The Democrats started gearing up for the 2018 midterms last week by unveiling a slogan that the well-regarded think tank, the Institute for Shouting Bad Hot Takes on the internet, didn't particularly care for -- likely because the Democrats didn't fully embrace @DapperDanMan's ideas on how to win the election. Sure, the slogan "A Better Deal" isn't the most original, and it does kind of sound like a Papa John's promotion, but I do think it sells better than some previous slogans such as Walter Mondale's 1984 tagline, "Sure, Why Not?" and George W.'s 2004 slogan, "Strategery for a New Sentry." No, the Democrats aren't coming out strong so far, but I'm not overly concerned since my political decisions aren't based on clever words. However, one thing that did draw my interest was when Senate Minority Leader Chuck Schumer decided to avoid the issue of "identity politics."
Now, I've shared my thoughts on identity politics before, and they haven't changed; all politics is identity politics. To blame a focus on LGBT, women's, and PoC issues as the sole reason the Democrats lost in 2016 is myopic. The only reason a lot of those issues had any traction is that they were hot topics and everyone was talking about them, but we failed to talk about how other issues such as income disparity, education, jobs, etc. related to LGBT and PoC people in a lot of cases. However, I want to make something clear -- in 2016 everyone thought the Democrats were going to get an easy win. Well, that didn't pan out, now did it? Instead we have a Republican-controlled Congress and a White House that's careening from guardrail to guardrail, and honestly, Democrats need to win in order to keep the village from burning down.
Does that mean that I'm pulling away from defending the importance of "identity politics"? Nope. But by now you might know that I'm a dirty filthy pragmatist.
What I'm calling for is a middle road, the acceptance that centering these issues isn't the best strategy for every election. Sure, make sure that the candidate you're supporting has a clear stance on reproductive rights, bathroom bills, and employment discrimination, but don't place it above all else. I know LGBT issues are important and they're important to me too, especially since I live in a deep burgundy red state, but I kind of want to get some Democrats elected to my state legislature and have some Democrats win seats in Congress.
Here in Oklahoma, we have some schools running a four-day week because state funds are so bad they can't afford the extra day. I can't really expect to make bathroom bills the center of my candidate's campaign when there are kids who may not be able to spell bathroom. Educated people are liberal people, generally, and a candidate who wants to fund the schools properly is a long-term investment in my own future. A district that went for Obama in '08 and '12 but Trump in '16 can be won back if you focus on what that district cares about, which most likely is opioids, jobs, income, and health care.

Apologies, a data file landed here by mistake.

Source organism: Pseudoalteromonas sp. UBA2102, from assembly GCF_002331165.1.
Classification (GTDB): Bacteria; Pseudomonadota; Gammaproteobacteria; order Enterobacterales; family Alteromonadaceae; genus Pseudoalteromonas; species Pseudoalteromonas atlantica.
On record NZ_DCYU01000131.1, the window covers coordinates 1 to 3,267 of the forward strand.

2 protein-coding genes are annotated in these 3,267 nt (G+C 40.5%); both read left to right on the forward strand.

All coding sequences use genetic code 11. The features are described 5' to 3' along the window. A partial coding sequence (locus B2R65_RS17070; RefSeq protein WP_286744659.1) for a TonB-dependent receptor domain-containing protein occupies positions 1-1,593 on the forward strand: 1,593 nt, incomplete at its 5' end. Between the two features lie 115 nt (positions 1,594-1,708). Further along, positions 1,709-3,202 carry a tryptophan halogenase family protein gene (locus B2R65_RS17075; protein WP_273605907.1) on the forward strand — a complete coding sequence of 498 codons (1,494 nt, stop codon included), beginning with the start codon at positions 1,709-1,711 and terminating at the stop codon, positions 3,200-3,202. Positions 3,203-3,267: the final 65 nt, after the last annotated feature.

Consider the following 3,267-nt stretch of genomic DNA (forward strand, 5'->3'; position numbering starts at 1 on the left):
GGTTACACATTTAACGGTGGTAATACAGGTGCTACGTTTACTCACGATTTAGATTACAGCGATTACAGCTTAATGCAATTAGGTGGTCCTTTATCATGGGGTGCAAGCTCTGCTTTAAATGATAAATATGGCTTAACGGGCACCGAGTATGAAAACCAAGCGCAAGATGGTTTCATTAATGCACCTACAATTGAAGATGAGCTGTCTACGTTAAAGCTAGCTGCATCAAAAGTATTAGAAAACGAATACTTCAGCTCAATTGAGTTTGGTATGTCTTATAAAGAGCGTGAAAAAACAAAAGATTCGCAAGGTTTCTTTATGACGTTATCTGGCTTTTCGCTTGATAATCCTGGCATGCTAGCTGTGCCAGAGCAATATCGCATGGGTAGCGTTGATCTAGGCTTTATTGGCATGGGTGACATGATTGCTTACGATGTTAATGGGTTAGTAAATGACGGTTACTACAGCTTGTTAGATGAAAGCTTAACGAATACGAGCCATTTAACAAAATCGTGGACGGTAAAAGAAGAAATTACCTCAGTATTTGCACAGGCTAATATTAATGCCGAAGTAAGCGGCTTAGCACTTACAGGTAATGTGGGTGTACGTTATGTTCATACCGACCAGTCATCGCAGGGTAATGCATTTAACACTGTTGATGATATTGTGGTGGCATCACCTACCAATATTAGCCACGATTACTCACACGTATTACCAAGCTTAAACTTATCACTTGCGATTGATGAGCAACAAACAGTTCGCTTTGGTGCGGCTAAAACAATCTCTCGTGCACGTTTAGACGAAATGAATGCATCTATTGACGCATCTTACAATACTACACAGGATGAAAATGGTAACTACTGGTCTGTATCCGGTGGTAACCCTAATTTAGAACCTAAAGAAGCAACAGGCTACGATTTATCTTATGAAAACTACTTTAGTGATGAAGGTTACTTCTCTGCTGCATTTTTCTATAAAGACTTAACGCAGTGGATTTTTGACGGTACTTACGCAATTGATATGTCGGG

Get the Democrat to say they'll vote against anti-LGBT legislation once, and then let them focus on winning the district. You can pressure a Democrat or independent later, but a Republican won't care at all. That's just stone cold reality to politics. Once you're in, you can do what you want. This policy also works for popular nightclubs and gyms.
Democrats aren't suddenly going to abandon minorities to get elected; it's simply that not every district and constituency is the same. Crazy idea, and follow me on this one, but what can get you elected in a swing district in New England may not get you elected in North Carolina or Iowa. Sometimes openly and loudly supporting LGBT causes at every opportunity will even hurt you. Getting elected is strategic, and you've got to pander for your district. It's sad, it's hurtful to hear, but it's the truth. You might say that a loud and proud candidate would motivate you to vote, but you should be voting in midterm elections anyway, and that loud and proud candidate will motivate the opposition too, and in a lot of places, they simply outnumber us.
I'm not crapping all over the idea of supporting openly and loudly pro-LGBT candidates; I'm just saying be strategic about it. I also want to say this -- if you want to create change and get a liberal candidate in, you're gonna have to tone down some of the rhetoric. Having your organization support questionable role models, attacking other groups or candidates, requiring purity tests and pledges to support your organization when it's pushing a far-left agenda won't help either. Most of the world is moderate, and coming in with a radical super left agenda that attacks things that have nothing to do with your main cause makes people squeamish about supporting you.
Let's just say it: Attacking Israel, calling all cops murderers, making a hero out of a person who's been convicted of a major crime, calling for the end of capitalism ain't going to win friends and influence people. Sure, it gets you and your pals all hot and bothered, but it ain't getting a soccer mom to think of you guys as the heroes of the story, and there are more soccer moms than there are of you.
Sure, people want change and want things to get better. They want universal health care, an end to crime, corporate responsibility, better pay and jobs, but they don't want it if it means destroying the village to save it. Besides, with as cynical as voters are these days, they're not gonna see some so-called radical as anything more than a troublemaker, and it'll keep them home on Election Day because what do the issues of people largely seen as the fringe have to do with them getting a pay raise or better health care?
Sometimes you gotta go moderate or go home, or else the voters won't leave their homes to vote.
AMANDA KERRI is a writer and comedian based in Oklahoma City. Follow her on Twitter @EternalKerri.